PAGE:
|Heydt, Gerald T.; Kezunovic, Mladen; Sauer, Peter W.; Bose, Anjan; McCalley, James D.; Singh, Chanan; Jewell, Ward T.; Ray, Dennis J.; Vittal, Vijay|
This paper appears in: North American Power Symposium (NAPS), 2009
Issue Date: 4-6 Oct. 2009
On page(s): 1 - 8
Location: Starkville, MS, USA
Print ISBN: 978-1-4244-4428-1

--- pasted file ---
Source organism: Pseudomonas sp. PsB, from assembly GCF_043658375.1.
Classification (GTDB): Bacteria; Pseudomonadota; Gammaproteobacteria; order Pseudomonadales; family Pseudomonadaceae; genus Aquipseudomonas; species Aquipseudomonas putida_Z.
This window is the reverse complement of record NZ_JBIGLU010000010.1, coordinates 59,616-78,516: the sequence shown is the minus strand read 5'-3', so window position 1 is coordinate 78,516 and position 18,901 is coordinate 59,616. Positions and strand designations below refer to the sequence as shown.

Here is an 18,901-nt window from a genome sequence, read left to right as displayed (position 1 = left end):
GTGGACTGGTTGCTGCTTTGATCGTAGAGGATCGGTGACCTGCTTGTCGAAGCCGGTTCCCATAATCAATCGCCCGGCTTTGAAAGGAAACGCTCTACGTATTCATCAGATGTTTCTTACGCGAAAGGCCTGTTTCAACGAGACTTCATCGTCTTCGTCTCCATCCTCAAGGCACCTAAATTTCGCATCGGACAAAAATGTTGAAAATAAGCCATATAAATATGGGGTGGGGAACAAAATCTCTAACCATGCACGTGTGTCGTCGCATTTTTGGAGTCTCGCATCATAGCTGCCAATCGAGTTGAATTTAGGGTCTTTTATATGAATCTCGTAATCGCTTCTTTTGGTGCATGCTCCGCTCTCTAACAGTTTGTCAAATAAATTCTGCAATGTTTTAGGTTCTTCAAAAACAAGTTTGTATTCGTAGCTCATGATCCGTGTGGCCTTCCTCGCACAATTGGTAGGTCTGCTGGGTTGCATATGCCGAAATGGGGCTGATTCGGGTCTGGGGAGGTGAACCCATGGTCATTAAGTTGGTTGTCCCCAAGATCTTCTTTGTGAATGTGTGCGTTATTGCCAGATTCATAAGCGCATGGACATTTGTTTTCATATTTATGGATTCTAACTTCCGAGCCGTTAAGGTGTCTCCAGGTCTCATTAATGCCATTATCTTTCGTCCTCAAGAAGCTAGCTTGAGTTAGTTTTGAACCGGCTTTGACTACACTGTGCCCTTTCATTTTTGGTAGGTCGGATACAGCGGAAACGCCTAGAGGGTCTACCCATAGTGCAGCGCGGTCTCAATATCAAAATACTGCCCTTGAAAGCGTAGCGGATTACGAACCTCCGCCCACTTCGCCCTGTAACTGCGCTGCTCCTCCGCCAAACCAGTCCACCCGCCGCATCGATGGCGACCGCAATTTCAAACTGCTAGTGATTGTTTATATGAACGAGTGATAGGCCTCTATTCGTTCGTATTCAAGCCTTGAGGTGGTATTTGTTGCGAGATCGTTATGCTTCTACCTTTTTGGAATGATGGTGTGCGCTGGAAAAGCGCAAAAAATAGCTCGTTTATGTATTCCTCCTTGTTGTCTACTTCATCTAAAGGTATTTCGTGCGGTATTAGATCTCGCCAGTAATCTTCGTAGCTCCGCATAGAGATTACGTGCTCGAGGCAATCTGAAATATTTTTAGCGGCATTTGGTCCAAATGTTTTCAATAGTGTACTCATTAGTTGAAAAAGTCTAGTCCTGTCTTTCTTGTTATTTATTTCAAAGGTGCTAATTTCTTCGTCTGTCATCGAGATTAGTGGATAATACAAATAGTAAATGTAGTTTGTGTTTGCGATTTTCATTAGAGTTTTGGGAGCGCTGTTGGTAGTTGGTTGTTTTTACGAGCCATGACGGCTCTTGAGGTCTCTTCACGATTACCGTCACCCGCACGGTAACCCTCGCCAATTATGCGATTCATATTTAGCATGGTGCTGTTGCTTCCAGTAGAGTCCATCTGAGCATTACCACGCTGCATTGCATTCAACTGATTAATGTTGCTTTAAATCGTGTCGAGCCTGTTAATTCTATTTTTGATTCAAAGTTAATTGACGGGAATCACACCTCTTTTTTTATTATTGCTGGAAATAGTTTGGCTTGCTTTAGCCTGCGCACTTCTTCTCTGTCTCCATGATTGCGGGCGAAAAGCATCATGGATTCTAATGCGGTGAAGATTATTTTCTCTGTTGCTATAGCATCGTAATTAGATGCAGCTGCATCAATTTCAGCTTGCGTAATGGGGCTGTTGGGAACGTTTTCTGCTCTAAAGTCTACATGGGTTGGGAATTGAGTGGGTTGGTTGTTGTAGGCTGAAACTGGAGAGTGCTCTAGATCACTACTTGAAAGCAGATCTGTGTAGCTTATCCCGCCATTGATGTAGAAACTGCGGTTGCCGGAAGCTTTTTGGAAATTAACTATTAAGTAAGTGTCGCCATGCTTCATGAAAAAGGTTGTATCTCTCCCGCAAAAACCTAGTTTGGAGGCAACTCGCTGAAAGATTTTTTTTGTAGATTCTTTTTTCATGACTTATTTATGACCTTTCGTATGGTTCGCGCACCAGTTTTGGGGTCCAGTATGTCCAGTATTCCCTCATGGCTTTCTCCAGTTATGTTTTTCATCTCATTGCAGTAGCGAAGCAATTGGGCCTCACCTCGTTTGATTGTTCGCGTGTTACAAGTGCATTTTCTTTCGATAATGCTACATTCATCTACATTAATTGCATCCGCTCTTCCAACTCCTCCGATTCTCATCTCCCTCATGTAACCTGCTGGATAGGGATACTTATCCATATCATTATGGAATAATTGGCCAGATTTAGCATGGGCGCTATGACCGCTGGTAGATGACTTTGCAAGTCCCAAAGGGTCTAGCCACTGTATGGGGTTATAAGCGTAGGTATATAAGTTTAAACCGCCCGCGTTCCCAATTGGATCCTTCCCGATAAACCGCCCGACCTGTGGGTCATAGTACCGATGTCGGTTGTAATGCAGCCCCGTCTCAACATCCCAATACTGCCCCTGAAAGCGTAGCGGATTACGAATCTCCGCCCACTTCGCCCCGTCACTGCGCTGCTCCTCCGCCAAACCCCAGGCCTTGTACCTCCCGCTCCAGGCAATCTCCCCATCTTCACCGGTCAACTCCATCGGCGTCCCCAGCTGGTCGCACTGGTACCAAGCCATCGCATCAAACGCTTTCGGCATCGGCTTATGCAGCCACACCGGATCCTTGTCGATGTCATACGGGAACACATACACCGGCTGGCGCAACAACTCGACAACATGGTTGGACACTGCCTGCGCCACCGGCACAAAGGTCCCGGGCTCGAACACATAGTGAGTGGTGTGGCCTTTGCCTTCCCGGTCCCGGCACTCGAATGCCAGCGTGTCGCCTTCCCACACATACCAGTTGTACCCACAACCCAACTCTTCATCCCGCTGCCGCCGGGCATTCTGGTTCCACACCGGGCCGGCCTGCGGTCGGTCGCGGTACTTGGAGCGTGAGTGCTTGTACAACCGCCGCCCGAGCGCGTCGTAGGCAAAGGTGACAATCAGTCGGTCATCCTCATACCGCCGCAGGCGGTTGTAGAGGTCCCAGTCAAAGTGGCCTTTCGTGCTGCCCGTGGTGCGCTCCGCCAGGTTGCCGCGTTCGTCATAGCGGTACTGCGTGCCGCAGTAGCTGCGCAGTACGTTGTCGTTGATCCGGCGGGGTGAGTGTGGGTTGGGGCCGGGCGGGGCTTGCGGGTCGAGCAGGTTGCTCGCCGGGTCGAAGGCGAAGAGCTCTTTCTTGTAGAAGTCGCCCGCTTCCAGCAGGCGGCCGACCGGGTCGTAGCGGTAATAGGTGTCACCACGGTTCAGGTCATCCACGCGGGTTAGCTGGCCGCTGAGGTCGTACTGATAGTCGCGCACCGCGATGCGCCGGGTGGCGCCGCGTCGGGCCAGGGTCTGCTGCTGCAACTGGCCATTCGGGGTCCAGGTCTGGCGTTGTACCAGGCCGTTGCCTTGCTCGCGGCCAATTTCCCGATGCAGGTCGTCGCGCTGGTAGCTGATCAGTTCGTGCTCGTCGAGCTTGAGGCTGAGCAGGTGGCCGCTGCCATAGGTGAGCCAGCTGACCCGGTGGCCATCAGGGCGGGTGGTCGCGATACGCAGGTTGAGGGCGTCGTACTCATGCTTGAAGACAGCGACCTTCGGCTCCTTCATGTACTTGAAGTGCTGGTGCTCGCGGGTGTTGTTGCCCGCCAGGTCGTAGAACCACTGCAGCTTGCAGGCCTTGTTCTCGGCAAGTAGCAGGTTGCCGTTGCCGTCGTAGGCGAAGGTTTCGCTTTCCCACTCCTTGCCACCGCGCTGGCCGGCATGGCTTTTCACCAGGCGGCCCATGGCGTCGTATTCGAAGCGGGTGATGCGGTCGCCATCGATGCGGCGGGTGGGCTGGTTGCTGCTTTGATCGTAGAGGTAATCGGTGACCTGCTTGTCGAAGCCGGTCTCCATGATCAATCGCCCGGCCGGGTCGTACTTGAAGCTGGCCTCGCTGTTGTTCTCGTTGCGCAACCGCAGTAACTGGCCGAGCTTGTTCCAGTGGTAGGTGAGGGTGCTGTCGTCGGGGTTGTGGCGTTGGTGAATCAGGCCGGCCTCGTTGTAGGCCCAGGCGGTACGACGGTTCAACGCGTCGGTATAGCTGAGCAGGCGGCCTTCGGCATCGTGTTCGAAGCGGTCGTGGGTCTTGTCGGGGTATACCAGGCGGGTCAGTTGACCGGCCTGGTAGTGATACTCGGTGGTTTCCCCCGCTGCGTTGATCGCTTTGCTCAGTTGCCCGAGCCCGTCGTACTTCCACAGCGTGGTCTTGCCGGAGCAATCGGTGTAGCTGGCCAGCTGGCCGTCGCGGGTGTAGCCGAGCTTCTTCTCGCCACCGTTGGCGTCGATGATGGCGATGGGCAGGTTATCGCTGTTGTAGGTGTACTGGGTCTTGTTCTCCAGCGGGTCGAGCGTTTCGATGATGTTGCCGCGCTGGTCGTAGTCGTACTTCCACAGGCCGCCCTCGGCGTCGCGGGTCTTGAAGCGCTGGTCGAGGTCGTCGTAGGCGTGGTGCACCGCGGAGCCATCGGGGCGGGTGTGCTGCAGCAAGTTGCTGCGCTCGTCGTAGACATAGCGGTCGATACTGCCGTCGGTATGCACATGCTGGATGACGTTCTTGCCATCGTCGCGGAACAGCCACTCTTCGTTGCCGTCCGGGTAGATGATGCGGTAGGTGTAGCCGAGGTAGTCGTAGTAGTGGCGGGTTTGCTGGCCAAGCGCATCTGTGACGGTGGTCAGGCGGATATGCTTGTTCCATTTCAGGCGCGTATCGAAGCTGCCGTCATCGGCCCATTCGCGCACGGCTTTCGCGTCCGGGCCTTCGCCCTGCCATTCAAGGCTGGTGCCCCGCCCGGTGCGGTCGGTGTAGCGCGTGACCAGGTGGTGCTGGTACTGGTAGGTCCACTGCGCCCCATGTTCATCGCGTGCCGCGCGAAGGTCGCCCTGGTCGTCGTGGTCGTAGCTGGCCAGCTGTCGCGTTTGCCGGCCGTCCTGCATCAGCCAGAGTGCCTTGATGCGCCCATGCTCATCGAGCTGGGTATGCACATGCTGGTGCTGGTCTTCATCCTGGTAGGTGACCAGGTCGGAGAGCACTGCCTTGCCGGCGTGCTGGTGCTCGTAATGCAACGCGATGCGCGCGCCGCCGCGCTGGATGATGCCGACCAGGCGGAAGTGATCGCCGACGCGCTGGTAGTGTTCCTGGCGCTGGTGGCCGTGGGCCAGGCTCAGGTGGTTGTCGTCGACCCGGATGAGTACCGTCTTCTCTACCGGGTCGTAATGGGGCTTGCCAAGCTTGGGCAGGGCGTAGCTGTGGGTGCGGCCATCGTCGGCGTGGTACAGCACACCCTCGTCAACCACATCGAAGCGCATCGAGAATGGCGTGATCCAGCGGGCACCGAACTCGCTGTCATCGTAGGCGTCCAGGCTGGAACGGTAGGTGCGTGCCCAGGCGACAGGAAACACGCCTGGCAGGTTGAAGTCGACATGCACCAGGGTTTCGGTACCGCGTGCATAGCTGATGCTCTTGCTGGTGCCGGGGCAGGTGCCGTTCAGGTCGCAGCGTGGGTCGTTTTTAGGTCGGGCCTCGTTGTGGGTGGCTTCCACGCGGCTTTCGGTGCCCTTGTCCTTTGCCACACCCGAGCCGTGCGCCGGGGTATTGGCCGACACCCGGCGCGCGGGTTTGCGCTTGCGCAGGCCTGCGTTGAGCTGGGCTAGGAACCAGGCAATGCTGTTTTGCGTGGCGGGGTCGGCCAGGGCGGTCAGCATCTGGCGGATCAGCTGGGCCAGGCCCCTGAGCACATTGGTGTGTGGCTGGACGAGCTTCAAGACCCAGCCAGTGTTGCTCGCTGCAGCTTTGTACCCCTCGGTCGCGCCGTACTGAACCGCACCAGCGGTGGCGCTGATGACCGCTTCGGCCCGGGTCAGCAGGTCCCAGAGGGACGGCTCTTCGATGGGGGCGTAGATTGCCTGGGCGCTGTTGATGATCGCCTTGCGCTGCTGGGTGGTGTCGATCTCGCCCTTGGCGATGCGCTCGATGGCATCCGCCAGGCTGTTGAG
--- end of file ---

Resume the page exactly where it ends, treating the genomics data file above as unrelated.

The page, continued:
A widely supported effort to modernize the United States power system has led to an engineering initiative variously known as ‘smart grid’, ‘intelligrid’, “gridwise”, “modern grid”, “perfect grid”, “future grid”, and similarly denominated programs. These efforts generally include features of: self-healing from power disturbance events, enabling active participation by consumers, assuring resilient operation against physical and cyber attack, delivering power quality for digital economy, accommodating all generation and storage options, enabling new products, and optimizing the use of assets. This paper addresses the question as to where engineers needed to address the smart grid will be educated, how they should be trained, and to what levels of comprehension in integrative fields they must be educated.